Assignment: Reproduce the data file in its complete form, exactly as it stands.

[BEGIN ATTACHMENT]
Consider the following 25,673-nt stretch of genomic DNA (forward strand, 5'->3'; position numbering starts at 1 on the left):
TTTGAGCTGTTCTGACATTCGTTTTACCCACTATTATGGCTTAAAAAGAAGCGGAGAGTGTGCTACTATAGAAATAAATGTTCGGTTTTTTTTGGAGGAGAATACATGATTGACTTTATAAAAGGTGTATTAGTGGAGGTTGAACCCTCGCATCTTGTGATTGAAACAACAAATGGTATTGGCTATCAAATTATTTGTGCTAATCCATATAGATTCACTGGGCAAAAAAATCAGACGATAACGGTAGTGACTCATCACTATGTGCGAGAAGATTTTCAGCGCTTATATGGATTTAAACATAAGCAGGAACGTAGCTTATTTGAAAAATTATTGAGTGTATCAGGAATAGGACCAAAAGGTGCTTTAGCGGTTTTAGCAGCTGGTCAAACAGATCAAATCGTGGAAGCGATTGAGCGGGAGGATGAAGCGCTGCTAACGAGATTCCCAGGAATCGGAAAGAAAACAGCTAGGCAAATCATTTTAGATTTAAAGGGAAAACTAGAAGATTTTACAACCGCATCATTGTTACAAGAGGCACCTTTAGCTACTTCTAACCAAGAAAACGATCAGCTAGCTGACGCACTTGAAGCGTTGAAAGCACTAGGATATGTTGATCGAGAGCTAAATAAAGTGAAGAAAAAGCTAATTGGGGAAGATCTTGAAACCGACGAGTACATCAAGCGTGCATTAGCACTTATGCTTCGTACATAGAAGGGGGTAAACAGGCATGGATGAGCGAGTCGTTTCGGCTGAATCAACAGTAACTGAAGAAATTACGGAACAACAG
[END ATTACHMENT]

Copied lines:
Consider the following 25,673-nt stretch of genomic DNA (forward strand, 5'->3'; position numbering starts at 1 on the left):
TTTGAGCTGTTCTGACATTCGTTTTACCCACTATTATGGCTTAAAAAGAAGCGGAGAGTGTGCTACTATAGAAATAAATGTTCGGTTTTTTTTGGAGGAGAATACATGATTGACTTTATAAAAGGTGTATTAGTGGAGGTTGAACCCTCGCATCTTGTGATTGAAACAACAAATGGTATTGGCTATCAAATTATTTGTGCTAATCCATATAGATTCACTGGGCAAAAAAATCAGACGATAACGGTAGTGACTCATCACTATGTGCGAGAAGATTTTCAGCGCTTATATGGATTTAAACATAAGCAGGAACGTAGCTTATTTGAAAAATTATTGAGTGTATCAGGAATAGGACCAAAAGGTGCTTTAGCGGTTTTAGCAGCTGGTCAAACAGATCAAATCGTGGAAGCGATTGAGCGGGAGGATGAAGCGCTGCTAACGAGATTCCCAGGAATCGGAAAGAAAACAGCTAGGCAAATCATTTTAGATTTAAAGGGAAAACTAGAAGATTTTACAACCGCATCATTGTTACAAGAGGCACCTTTAGCTACTTCTAACCAAGAAAACGATCAGCTAGCTGACGCACTTGAAGCGTTGAAAGCACTAGGATATGTTGATCGAGAGCTAAATAAAGTGAAGAAAAAGCTAATTGGGGAAGATCTTGAAACCGACGAGTACATCAAGCGTGCATTAGCACTTATGCTTCGTACATAGAAGGGGGTAAACAGGCATGGATGAGCGAGTCGTTTCGGCTGAATCAACAGTAACTGAAGAAATTACGGAACAACAG